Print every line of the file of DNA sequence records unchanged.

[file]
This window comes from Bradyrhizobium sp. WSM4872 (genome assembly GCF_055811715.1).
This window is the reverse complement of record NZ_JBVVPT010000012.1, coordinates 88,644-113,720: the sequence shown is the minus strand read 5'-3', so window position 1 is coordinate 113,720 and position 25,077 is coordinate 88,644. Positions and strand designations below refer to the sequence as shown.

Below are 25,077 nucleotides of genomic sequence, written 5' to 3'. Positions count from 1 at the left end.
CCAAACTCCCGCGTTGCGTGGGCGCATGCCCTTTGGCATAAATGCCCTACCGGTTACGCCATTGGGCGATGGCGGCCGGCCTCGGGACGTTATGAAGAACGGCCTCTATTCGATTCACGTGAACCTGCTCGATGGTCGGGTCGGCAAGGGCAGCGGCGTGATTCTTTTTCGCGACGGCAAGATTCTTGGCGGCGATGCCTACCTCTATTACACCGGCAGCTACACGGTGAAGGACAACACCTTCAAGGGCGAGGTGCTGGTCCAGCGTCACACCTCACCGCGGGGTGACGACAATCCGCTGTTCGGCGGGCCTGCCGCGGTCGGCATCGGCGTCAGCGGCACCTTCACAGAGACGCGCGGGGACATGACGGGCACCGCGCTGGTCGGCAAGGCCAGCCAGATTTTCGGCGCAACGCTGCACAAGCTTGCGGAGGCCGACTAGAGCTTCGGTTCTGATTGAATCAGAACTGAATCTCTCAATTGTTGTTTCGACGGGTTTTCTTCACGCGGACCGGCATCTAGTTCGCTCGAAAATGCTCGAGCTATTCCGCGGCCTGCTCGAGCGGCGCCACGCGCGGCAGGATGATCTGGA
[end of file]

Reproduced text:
This window comes from Bradyrhizobium sp. WSM4872 (genome assembly GCF_055811715.1).
This window is the reverse complement of record NZ_JBVVPT010000012.1, coordinates 88,644-113,720: the sequence shown is the minus strand read 5'-3', so window position 1 is coordinate 113,720 and position 25,077 is coordinate 88,644. Positions and strand designations below refer to the sequence as shown.

Below are 25,077 nucleotides of genomic sequence, written 5' to 3'. Positions count from 1 at the left end.
CCAAACTCCCGCGTTGCGTGGGCGCATGCCCTTTGGCATAAATGCCCTACCGGTTACGCCATTGGGCGATGGCGGCCGGCCTCGGGACGTTATGAAGAACGGCCTCTATTCGATTCACGTGAACCTGCTCGATGGTCGGGTCGGCAAGGGCAGCGGCGTGATTCTTTTTCGCGACGGCAAGATTCTTGGCGGCGATGCCTACCTCTATTACACCGGCAGCTACACGGTGAAGGACAACACCTTCAAGGGCGAGGTGCTGGTCCAGCGTCACACCTCACCGCGGGGTGACGACAATCCGCTGTTCGGCGGGCCTGCCGCGGTCGGCATCGGCGTCAGCGGCACCTTCACAGAGACGCGCGGGGACATGACGGGCACCGCGCTGGTCGGCAAGGCCAGCCAGATTTTCGGCGCAACGCTGCACAAGCTTGCGGAGGCCGACTAGAGCTTCGGTTCTGATTGAATCAGAACTGAATCTCTCAATTGTTGTTTCGACGGGTTTTCTTCACGCGGACCGGCATCTAGTTCGCTCGAAAATGCTCGAGCTATTCCGCGGCCTGCTCGAGCGGCGCCACGCGCGGCAGGATGATCTGGA